Friday, 29 January 2010

Freefalling at the speed of sound

Austrian base jumper Felix Baumgartner will attempt to become the first person to break the speed of sound in freefall this year, and in doing so smash a nearly 50-year old record. In a project called 'Red Bull Stratos' he will undertake a balloon flight up to 120,000 feet and then leap out in a bid to be the first human being to fall at supersonic speeds, before parachuting down to earth.

The current record is held by US Air Force Colonel Joseph Kittinger who in August 1960 stepped out of a balloon at the height of 102,800 feet (19 miles) over the New Mexico Desert, and fell for four and half minutes of speeds up to 614 miles per hour. He set records for the fastest freefall, longest freefall, the highest parachute jump and the highest manned balloon flight. Inscribed in the door of his gondola were the words "This is the biggest step in world." Kittinger then went on to serve in Vietnam where he was shot down an spent 11 months as a prisoner of war in the notorious 'Hanoi Hilton' prison.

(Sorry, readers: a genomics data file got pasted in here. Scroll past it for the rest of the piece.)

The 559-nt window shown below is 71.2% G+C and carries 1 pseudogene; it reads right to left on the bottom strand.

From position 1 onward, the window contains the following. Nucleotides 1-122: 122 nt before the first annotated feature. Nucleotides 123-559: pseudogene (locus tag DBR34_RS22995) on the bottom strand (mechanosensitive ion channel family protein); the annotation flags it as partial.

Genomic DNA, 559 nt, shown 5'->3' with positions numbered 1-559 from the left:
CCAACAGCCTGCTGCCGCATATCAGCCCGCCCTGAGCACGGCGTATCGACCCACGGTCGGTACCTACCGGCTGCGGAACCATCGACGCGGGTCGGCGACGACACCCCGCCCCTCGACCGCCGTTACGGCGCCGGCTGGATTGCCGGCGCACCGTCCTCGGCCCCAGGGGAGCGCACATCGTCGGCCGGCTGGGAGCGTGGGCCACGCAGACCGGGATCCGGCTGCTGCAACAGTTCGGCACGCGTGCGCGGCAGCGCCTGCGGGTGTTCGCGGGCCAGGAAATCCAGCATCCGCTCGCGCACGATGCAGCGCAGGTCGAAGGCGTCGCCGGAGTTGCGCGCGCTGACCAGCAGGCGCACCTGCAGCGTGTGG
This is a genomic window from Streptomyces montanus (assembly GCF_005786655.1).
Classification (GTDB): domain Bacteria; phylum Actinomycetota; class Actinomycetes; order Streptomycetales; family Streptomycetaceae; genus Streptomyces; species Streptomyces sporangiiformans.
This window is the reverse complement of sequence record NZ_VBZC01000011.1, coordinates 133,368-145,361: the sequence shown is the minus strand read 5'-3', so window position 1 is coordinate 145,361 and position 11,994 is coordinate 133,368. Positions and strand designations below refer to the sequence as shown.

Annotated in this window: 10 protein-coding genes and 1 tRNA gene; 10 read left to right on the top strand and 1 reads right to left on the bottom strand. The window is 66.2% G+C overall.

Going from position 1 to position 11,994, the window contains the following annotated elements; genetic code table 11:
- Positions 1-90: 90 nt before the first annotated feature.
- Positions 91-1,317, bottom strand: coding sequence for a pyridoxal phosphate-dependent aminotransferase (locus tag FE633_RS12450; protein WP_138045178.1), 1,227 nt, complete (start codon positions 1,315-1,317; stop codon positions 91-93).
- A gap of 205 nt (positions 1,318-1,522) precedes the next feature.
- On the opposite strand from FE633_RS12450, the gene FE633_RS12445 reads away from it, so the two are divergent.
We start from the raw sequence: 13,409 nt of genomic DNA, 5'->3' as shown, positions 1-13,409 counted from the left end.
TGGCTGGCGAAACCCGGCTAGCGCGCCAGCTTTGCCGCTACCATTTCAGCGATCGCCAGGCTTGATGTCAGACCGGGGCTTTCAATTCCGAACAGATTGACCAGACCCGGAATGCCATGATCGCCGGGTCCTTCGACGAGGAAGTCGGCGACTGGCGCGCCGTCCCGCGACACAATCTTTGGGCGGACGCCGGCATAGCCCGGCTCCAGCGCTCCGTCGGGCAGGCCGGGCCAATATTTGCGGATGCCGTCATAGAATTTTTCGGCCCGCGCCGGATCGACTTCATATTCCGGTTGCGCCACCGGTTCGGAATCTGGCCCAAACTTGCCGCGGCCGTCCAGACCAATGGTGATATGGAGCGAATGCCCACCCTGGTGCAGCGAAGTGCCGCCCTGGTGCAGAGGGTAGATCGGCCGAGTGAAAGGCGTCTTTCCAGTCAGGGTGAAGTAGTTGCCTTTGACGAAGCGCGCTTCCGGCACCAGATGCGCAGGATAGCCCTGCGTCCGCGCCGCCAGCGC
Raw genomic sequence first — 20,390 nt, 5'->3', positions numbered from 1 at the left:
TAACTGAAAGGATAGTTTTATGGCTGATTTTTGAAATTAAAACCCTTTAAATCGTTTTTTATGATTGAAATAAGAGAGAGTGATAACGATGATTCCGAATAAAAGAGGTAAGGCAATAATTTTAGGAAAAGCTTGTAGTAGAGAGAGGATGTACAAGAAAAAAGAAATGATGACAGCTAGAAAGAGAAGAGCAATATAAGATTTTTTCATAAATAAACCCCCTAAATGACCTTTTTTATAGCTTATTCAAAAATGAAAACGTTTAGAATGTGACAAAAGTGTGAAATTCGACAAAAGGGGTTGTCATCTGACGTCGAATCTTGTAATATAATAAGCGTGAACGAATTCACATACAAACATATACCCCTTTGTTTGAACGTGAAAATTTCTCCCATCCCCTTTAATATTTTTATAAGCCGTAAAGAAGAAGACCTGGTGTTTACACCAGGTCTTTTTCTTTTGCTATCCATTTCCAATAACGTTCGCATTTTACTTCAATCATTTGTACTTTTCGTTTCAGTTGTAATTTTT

Baumgartner will be trying to break three of the 50-year old records, aiming to fall at a speed of 700 miles per hour. A detailed analysis of the 'space dive' can be found in the recent issue of New Scientist.

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